My life runs around humor and making light of things when you end up being stuck in an awful situation. My husband taught me humor cures all-and I strongly believe he’s bang on. One of my favorite things to say is “fake ‘til you make it” and I find it fits pretty much in every situation you’re in. If you feel anxious about jumping a scary fence FAKE IT ‘TIL YOU MAKE IT. If you’re stressed about something going on at work like an interview or meeting FAKE IT ‘TIL YOU MAKE IT. A few weeks ago I was in a cross country clinic and some of the obstacles we worked on scared the crap out of me. I was convinced I would need new underwear. What did I do? FAKED IT ‘TIL I MADE IT. Don’t get me wrong, you need to also be careful to not override your abilities and make stupid decisions(more about that in another thread). But going in and repeating that to myself really helped me NOT focus on the hesitant inner voice and lack of confidence to tackle those obstacles. Our clinicians wouldn’t asked me to do it if she didn’t think I couldn’t do it. Faking that confidence to yourself can really give you that little up that you need to get the ball rolling-honest! Give it a try, I won’t charge you for the copyright either *giggle*.
I have watched a lot of horse shows through work, as well as riding at local shows and I love to watch these people ride. I am comforted by people making the same mistakes I would, or having the same awesome reactions that I think I might in those same moments. That said, something that stands out to me every time, in every show, is how stupid some people act. Just because you have the guts to get out there and do it, doesn’t make it the right thing to do. One obvious example that stands out (painfully) is the person who shouldn’t be in the class at all. I can’t tell if it’s because trainers are also motivated to move their clients up the levels, or perhaps they don’t have a trainer, or maybe they have really evil friends who lied to them about great of a rider they are. Needless to say, there is always THAT person in every class.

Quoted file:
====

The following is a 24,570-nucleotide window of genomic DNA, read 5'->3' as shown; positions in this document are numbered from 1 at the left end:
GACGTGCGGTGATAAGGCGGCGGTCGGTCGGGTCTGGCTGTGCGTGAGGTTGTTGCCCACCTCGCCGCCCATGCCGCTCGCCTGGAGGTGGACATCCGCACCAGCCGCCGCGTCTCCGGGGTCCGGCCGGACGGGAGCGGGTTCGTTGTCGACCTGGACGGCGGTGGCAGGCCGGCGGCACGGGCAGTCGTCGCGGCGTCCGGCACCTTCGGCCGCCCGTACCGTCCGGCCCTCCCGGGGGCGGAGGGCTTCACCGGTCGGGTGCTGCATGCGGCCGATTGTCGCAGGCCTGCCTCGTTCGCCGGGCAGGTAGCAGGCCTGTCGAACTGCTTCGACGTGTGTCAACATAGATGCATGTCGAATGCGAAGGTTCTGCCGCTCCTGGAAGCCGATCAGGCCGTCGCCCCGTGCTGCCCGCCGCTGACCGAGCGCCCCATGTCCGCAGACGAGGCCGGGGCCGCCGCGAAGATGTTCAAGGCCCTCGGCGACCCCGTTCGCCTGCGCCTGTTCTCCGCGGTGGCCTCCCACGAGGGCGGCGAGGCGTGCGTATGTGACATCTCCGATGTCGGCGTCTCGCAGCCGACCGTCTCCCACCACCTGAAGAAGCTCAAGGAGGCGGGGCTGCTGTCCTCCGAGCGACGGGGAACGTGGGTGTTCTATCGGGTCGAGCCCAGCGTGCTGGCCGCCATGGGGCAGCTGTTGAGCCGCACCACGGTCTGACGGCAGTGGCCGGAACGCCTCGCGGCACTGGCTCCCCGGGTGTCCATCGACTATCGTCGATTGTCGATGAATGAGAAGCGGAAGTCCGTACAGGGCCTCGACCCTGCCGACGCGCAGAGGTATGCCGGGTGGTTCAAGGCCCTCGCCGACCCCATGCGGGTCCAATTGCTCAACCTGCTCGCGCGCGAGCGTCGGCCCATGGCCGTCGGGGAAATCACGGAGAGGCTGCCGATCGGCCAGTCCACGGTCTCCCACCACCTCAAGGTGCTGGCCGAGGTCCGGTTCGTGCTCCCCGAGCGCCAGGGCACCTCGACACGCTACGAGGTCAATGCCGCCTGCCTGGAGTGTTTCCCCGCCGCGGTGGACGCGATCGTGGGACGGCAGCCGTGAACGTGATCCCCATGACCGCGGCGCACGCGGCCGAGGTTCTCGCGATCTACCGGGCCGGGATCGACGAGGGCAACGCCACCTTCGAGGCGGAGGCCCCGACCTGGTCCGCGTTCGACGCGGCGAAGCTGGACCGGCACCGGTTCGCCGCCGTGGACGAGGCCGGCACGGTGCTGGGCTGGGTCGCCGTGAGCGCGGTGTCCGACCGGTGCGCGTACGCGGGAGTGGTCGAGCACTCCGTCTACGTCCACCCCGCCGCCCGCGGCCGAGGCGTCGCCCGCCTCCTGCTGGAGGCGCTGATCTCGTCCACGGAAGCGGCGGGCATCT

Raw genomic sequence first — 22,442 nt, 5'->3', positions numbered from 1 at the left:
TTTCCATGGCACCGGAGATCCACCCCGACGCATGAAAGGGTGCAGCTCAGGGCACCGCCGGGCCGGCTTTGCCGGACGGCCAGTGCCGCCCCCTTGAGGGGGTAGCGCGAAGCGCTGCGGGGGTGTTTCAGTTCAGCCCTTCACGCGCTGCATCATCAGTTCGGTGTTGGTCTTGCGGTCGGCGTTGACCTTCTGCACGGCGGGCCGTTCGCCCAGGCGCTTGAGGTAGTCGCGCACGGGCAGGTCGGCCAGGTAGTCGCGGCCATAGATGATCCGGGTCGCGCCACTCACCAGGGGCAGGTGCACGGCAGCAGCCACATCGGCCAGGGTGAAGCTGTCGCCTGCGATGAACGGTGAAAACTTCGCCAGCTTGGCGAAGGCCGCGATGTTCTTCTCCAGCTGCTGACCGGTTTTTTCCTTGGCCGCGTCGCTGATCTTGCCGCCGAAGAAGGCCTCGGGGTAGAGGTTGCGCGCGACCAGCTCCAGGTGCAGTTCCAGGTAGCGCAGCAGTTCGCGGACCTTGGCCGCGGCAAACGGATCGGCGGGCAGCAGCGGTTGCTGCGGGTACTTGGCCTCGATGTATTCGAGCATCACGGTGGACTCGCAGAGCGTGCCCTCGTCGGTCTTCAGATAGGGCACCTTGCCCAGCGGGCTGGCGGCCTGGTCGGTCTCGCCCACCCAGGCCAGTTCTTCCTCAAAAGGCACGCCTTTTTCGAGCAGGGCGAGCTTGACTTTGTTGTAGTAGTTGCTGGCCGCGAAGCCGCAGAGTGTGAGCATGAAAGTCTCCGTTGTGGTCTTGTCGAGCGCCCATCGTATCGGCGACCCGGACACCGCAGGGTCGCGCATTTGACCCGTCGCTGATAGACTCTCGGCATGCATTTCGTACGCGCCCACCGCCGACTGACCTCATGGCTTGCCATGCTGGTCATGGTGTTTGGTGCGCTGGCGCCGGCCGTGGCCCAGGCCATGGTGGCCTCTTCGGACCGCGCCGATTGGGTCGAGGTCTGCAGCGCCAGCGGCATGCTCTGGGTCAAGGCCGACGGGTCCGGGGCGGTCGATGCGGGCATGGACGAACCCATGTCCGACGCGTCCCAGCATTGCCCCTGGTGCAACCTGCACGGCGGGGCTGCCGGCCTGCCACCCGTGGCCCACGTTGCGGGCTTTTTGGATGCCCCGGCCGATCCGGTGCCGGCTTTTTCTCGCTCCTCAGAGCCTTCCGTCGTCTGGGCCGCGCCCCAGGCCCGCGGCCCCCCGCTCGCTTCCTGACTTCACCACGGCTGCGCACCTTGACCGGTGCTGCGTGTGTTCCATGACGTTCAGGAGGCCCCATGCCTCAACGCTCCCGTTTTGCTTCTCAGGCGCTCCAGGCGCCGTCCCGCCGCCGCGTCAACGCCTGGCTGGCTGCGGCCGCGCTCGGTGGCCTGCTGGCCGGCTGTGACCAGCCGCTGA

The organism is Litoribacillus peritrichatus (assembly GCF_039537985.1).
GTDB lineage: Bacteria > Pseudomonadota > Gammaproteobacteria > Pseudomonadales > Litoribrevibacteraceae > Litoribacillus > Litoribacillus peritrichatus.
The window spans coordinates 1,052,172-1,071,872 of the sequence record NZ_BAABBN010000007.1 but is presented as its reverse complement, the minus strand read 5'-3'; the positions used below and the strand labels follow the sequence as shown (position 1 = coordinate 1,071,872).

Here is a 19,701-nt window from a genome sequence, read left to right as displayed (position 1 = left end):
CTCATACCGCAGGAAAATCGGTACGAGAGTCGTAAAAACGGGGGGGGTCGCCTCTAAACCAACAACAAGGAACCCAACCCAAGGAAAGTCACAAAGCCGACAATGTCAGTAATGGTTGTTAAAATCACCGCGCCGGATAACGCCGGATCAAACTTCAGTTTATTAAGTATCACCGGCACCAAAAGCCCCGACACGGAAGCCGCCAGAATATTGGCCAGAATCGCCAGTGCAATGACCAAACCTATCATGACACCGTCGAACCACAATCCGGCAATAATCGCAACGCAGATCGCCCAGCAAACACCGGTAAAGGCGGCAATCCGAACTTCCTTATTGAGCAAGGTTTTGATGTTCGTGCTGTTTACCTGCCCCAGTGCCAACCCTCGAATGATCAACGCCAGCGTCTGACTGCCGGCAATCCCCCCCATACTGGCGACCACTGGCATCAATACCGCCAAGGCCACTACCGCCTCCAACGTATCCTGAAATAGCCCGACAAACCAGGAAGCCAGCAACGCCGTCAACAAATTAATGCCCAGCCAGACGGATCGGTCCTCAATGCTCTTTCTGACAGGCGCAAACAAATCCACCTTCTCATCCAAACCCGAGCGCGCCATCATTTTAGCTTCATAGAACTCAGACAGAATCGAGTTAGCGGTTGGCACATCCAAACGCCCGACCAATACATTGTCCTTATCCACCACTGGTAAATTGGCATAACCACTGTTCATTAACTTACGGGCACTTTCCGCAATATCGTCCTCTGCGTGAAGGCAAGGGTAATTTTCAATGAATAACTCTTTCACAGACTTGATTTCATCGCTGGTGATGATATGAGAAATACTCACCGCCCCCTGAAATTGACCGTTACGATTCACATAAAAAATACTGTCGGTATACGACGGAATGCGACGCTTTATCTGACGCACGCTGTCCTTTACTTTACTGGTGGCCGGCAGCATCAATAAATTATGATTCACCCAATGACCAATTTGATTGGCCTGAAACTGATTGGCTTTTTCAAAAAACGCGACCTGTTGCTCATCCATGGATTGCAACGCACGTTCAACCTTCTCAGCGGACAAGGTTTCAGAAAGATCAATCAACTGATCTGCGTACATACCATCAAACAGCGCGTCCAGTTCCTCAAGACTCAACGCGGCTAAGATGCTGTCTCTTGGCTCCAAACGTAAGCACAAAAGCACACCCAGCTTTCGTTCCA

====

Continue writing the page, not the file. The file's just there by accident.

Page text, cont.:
I am a perfectionist by nature, so I am very critical of my riding when I review video or photo content of my latest ride. I find also because I have had my share of injuries in life(horse and non horse related), that it’s made me think carefully of every decision I make when it comes down to riding. As an adult rider, I have learned that I just don’t bounce like I used to every time I have a fall(which thank God is not often). Then again, they say that if you never fall off, you’re not riding hard enough. I find myself not entering some classes because I don’t feel that I have the required level of riding skill to be able to even have a chance to compete against those riders. What’s “funny” to watch though, is those absolutely awful riders who do go in them and attempt their luck. All credit to them for trying it-credit fails to those awful friends and trainers who lie to them telling them they belong in that class. At least you can say that they have definitely faked it ‘til they got in that ring.
I find it interesting that you can usually clearly see why some riders only compete in the jumpers and gallop unsafely around the course like lightning McQueen vs the calculated hunter riders with fantastic rhythm and position. I feel like the riders in each category should swap the classes they enter. Always a lot more excitement watching those jumpers classes though because you end up cringing and holding your breath every time they get to a fence(come on, let’s be honest you know we all know a few riders like that). Pass the popcorn around. Those are not brave or confident decisions. Those fall under the stupid category.
So why do it? Why do they move up to a place they are no longer comfortable in or capable of? I would rather spend my whole life at 3 feet killing it, than make a total ass of myself in a higher division. I can’t be the only one. And beyond the chance to win, how many times will you push the envelope on possibly hurting yourself and your horse. That just makes no sense to me.